Rev Esp Quimioter 2015:28(3):154-156
Nebulized medication is not associated with nosocomial infections. A pilot study
DAVID VINUESA, VIOLETA RAMOS, ALEJANDRO PEÑA, MARÍA RUIZ-RUIGÓMEZ, JON BADIOLA, LEOPOLDO MUÑOZ-MEDINA, JOSÉ HERNÁNDEZ-QUERO, JORGE PARRA-RUIZ
Introduction. Nebulized devices are commonly used in the treatment of respiratory infection, and other respiratory diseases. It has been reported nosocomial infections in cystic fibrosis patients as a result of the use of contaminated devices. However, little is known about nosocomial infections secondary to aerosolized therapy in COPD patients admitted for acute exacerbation.
Methods. Thirty consecutive patients (13 males) were included. All of them received aerosolized medication. Each patient used their own facemask and nebulizer cup, which were stored in the room after its use. Samples from nebulizer cups were obtained on days 0, 4 and 7. In addition, sputum samples were obtained on day 0 (prior to any nebulization) and on day 7, and cultivated in enriched media.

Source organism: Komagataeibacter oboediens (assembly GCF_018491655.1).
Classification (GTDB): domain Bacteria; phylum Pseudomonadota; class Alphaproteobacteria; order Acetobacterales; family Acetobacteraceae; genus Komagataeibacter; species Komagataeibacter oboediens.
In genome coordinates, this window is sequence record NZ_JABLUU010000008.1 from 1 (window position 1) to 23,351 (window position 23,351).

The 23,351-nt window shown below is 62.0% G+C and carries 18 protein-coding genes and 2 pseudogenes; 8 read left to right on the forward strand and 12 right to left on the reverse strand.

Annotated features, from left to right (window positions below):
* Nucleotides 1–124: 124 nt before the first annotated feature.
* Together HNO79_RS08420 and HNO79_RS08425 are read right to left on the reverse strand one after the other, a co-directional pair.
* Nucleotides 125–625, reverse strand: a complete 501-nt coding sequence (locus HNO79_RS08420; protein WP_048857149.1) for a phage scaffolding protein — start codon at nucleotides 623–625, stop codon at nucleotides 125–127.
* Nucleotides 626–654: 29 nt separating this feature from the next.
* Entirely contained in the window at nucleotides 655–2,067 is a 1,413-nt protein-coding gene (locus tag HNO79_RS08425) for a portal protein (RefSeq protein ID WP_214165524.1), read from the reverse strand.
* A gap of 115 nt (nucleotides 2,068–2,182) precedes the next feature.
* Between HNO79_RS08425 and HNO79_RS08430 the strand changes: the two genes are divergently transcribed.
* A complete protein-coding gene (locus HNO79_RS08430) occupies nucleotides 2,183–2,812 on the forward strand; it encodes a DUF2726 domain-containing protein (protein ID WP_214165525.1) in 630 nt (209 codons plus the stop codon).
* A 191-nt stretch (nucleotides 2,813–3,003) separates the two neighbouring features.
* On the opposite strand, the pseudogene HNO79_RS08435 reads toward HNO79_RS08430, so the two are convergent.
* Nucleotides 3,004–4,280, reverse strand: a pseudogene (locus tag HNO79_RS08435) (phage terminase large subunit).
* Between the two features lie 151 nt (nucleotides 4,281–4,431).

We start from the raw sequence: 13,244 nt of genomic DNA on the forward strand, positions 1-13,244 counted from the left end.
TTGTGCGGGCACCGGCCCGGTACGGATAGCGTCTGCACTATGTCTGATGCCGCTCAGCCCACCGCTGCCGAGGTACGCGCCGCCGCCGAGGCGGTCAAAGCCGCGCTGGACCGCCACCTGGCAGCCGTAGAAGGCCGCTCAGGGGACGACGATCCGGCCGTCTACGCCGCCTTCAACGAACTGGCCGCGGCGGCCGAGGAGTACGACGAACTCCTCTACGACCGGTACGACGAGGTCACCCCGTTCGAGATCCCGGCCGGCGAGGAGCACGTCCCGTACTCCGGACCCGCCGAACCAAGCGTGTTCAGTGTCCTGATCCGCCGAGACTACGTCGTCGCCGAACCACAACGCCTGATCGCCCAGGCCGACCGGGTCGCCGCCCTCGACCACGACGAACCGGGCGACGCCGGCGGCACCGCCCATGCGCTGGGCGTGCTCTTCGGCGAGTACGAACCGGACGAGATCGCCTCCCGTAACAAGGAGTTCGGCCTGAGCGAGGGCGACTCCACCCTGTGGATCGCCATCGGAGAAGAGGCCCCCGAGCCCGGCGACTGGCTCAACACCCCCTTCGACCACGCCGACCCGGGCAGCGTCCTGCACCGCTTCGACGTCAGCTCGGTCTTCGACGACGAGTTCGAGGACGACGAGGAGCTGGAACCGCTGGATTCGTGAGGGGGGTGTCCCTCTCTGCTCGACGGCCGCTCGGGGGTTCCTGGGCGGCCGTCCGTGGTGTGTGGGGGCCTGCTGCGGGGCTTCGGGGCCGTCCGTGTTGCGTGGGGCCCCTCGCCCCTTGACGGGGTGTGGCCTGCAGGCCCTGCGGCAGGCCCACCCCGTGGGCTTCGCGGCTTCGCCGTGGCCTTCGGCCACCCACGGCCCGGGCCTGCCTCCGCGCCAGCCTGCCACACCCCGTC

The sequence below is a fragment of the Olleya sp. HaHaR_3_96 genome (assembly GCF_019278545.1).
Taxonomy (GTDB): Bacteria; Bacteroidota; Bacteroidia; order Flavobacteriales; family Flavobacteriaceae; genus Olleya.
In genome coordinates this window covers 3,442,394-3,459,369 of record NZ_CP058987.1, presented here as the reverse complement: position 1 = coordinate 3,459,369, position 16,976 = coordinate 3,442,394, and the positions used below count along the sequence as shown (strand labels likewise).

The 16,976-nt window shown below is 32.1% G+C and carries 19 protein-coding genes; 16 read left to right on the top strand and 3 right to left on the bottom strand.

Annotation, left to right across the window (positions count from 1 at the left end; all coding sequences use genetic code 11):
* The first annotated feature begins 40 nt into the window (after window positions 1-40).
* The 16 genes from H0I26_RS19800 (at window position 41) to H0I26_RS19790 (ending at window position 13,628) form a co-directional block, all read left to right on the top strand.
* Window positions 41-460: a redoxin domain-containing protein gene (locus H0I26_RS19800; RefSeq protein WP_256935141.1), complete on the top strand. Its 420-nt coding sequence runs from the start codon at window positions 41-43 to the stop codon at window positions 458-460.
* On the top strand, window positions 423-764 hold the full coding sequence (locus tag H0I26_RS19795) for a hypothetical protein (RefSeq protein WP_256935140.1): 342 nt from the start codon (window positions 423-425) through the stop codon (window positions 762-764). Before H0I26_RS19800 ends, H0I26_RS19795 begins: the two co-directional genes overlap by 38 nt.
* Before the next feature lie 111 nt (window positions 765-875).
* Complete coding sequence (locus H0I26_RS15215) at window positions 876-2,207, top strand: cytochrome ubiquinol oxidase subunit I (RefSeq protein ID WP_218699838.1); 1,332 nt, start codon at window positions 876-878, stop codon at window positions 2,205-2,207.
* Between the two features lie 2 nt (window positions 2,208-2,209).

Results. Only nine nebulizer cups had positive microbiological cultures. Coagulase negative staphylococci (CoNS) were isolated in all cases. Sputum samples could be obtained in 27 patients. None grew CoNS after 7 days of aerosolized therapy. Gram-negative non-fermenting bacilli were isolated in three patients without concomitant grown in nebulizer cups.
Conclusions. We did not find any nosocomial infection related to aerosolize medications in COPD patients admitted for acute exacerbation.
Rev Esp Quimioter 2015:28(3):154-156 [pdf]